Clinical features and predictors of atrial fibrillation in patients with light-chain or transthyretin cardiac amyloidosis

Aims: The study aimed to investigate the prevalence, phenotypic characteristics, and predictors of atrial fibrillation (AF) in patients presenting with cardiac amyloidosis (CA) of light-chain (AL) or transthyretin (ATTR) type.

Methods and results: Clinical, biochemical, and echocardiographic data of patients presenting with CA between 2005 and 2020 were retrospectively collected. CA staging was based on established biomarker systems. Binomial logistic regression was run to analyse the effects of clinical variables on the likelihood of AF. The study included 133 patients [53% AL, 41% wild-type (wt) ATTR-CA, & 6% hereditary ATTR-CA]. Mean age was 71 years, and 80% were male patients. AF was diagnosed in 64 (48%) patients (28% in AL-CA, 80% in wtATTR, 13% in hATTR, P < 0.001). Patients with AF were older (74 vs. 69 years, P < 0.001), more likely to have wtATTR-CA (67 vs. 16%, P < 0.001), exhibited more often New York Heart Association ≥ III symptoms (66 vs. 45%, P = 0.02) and carried a higher burden of comorbidities. AF patients had lower left ventricular ejection fraction (47 vs. 53%, P < 0.005), higher left atrial volume index (54 vs. 46 mL/m2, P = 0.007), higher pulmonary artery pressure (42 vs. 31 mmHg, P = 0.008), and worse tricuspid annular plane systolic excursion values (17 vs. 20 mm, P = 0.01). Mitral regurgitation ≥ Grade 2 was more frequent in AF (56 vs. 25%, P < 0.001). Higher ATTR-CA stage was associated with higher AF prevalence (47% vs. 74% vs. 94%, P < 0.001, for Stages I, II, & III, respectively). Higher AL-CA stage was associated with lower AF prevalence (0% vs. 40% vs. 31% vs. 18%, P < 0.001, for Stages I, II, IIIa, & IIIb, respectively). Three independent predictors for AF were identified in a multivariate logistic regression model with 81.5% classification accuracy: AL type [odds ratio (OR) 0.1, confidence interval (CI) 0.01–0.29, P = 0.001], estimated glomerular filtration rate (OR 0.9, CI 0.93–0.99, P = 0.03), and body mass index (OR 1.3, CI 1.07–1.66, P = 0.01). ATTR amyloidosis was associated with a 10-fold higher risk of AF. During 1 year follow-up, only one episode of ischaemic stroke was reported.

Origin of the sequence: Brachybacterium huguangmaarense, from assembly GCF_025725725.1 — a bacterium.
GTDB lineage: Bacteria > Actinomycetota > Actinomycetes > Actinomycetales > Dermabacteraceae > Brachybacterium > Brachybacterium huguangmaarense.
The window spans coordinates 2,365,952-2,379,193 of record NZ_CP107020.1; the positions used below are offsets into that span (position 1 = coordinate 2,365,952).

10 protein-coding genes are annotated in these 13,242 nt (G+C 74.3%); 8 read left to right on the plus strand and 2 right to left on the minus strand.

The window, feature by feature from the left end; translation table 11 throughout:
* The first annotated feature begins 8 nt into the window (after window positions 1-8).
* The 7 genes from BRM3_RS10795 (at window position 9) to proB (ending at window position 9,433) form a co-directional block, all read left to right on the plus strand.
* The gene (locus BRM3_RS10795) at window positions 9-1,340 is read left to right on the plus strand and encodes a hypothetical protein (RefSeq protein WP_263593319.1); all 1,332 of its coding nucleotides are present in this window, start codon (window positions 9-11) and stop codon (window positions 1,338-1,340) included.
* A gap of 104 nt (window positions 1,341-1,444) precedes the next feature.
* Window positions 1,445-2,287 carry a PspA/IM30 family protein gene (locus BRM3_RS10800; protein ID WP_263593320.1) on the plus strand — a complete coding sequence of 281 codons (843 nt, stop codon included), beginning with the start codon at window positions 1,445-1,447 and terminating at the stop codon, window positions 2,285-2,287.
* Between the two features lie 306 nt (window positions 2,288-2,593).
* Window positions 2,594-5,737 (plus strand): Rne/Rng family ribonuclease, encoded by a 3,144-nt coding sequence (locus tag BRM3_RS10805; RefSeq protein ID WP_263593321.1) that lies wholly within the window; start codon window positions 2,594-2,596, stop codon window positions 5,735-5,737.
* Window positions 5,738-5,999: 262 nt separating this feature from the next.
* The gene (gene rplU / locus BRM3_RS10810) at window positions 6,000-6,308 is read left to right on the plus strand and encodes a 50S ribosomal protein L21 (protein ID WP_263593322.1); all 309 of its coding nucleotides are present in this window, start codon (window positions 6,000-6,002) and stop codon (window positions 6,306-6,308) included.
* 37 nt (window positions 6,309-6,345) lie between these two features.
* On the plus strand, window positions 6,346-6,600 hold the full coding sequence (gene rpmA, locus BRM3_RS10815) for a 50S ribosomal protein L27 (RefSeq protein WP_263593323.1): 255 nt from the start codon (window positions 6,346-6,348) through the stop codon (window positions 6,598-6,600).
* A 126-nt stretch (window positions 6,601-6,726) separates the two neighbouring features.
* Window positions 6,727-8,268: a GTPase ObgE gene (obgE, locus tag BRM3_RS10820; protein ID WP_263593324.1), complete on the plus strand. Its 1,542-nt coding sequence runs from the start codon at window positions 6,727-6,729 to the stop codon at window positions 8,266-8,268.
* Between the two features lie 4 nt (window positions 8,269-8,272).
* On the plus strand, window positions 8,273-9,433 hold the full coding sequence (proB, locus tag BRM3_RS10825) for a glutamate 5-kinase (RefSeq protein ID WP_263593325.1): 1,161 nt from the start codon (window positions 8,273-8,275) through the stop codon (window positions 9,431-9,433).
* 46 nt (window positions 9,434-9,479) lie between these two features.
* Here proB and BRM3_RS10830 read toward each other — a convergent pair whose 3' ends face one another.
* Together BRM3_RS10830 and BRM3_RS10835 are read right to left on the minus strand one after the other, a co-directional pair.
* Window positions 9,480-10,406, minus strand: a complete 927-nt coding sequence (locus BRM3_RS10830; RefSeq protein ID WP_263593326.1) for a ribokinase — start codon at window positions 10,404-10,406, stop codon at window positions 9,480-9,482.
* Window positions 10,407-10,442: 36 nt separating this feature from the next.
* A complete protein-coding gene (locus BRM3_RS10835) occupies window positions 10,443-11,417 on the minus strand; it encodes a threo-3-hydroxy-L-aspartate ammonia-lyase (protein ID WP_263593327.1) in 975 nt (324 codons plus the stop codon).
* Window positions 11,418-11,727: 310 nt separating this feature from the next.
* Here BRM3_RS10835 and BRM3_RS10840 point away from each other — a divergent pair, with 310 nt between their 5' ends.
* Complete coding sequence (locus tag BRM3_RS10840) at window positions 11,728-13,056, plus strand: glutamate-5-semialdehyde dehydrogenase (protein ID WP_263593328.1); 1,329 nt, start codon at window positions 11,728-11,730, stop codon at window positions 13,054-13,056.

Conclusions: Atrial fibrillation affects nearly half of all patients with CA. Patients presenting with AF have more severe symptoms and higher burden of comorbidities. ATTR type of amyloidosis is the strongest predictor of AF. Prospective screening for occult AF may be considered in ATTR-CA.


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